2 Different Ways to Solve Problems

 In Dispute Resolution, Lessons Learned

Submitted by Rick BakerSpirited Leaders

While the symptoms of many business problems are straightforward, the roots of many business problems are not straightforward. Often the roots of business problems are concealed under a shroud of human behaviour.

To solve business problems we need to do one of two things:

  1. We need to get to their roots and inject remedies at the root level or
  2. We need to replace the existing processes with processes we believe will work.

The more time I spend helping business people remedy serious business problems the more I’m swayed to favour the second approach.

Here are some thoughts about each approach…

Finding the roots of business problems and making changes around those roots in order to remove the problem:

Three things combine to cause business problems. Those three things are people, process, and situations. To the extent you chose the people, designed the processes, and accurately anticipated the situations those people and processes would experience you have ability to understand where things went off course…you have the ability to understand the root cause (or causes) where the problem began (or escalated). All else being equal, the better you know the people, processes, and situations the higher the likelihood you will be able to zero in on the root causes of problems. ‘All else being equal’ assumes there is no people-baggage or ego-challenge that will confound your ability to investigate the causes behind the problems.

Ignoring the root causes of problems and replacing the existing processes that lead to the problem with well-thought-out processes that remove the opportunity for the problem to continue:

When you really stop to think about it, most business processes are simple strings of tasks. The tasks are performed by people or they are performed by machines, which are operated/managed by people. Most business processes happen in a limited number of different situations, which can be anticipated (with forethought). Leaders or managers (either with or without the help of the people involved) can consider the desired outcomes, think through the range of situations, and define the people requirements and the processes required to complete the necessary tasks.

Both approaches to problem solving can generate solutions. If one approach fails then the other can be used as ‘Plan B’.

The question is,

What approach should be pursued first?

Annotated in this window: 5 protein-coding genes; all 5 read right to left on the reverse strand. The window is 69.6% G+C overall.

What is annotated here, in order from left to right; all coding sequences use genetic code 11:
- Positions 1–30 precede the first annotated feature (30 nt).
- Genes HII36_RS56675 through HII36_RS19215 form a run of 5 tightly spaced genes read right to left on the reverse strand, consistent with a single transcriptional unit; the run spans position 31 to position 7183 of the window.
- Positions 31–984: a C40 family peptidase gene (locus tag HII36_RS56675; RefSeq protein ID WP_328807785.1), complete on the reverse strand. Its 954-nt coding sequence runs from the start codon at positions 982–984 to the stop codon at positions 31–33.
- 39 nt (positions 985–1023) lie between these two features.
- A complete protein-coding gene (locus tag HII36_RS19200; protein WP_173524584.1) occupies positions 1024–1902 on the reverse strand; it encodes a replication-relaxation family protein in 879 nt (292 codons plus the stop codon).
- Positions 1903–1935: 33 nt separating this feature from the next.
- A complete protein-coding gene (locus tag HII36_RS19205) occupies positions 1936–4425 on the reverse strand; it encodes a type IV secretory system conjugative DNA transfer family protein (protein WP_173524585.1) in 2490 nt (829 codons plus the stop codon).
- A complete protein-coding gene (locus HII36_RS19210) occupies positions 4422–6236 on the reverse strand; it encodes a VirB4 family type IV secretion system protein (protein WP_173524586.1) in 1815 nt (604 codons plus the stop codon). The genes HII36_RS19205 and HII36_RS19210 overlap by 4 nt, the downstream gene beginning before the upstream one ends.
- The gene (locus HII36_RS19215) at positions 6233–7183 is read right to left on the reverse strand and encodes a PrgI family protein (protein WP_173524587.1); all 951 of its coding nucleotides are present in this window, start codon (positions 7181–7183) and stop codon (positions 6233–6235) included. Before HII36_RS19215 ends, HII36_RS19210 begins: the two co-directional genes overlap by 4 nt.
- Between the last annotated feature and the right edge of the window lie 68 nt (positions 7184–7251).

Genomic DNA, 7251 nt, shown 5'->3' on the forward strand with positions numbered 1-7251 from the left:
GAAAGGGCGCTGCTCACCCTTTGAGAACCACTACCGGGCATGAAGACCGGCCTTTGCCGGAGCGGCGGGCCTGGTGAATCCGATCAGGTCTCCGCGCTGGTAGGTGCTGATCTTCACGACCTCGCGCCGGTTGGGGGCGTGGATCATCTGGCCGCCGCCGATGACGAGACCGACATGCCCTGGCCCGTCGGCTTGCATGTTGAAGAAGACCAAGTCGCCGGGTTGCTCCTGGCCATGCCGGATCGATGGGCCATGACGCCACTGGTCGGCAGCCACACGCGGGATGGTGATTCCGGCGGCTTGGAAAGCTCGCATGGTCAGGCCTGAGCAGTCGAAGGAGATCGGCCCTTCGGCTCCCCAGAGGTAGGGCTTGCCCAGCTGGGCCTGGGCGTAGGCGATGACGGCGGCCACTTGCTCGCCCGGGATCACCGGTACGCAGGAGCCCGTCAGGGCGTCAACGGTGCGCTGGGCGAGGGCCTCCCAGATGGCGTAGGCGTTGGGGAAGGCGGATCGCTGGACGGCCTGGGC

Often, newcomers favour the 2nd approach…for the wrong reason. Newcomers want to make their mark and prove what they know. That’s the wrong reason to favour the 2nd approach because proving what you know is almost guaranteed to alienate people and deprive the newcomer the opportunity to understand the details of the processes.

Often, founders or long-term people use only the 1st approach.  Being familiar with the people and the processes founders and long-term people are confident they can quickly get to the roots of problems. Sometimes they achieve quick positive results much like a teacher can help a student correct an answer to a math question. Sometimes their solutions do not work despite their crystal-clear impression the solution is the right solution. When this happens, there’s a high chance the roots of the problems are concealed in shrouds of human behaviour. There’s also a high chance the solution efforts will stall and the problem will live on.

It is important to step back when a serious problem arrives. It is important to consider the best way to address serious problems.

If you are a newcomer, do you want to risk alienating people? Depending on the situation that could be the absolute worst thing to do…or it could be the absolute best thing to do.

If you have been in your role for a long period, do you want to presume you can quickly find the root of the problem? Depending on the situation that could be the absolute worst thing to assume…or it could be the absolute best thing to assume.

The more I help business leaders address their problems, the more I’m inclined to:

  • first, understand the desired outcome
  • next, focus on the situations
  • next, develop a solid process that ensures the desired outcome
  • then, present the new approach in a way that influences people to buy-in

To be clear: while that’s my favoured approach, I know it does not fit certain situations and will not work with certain people.

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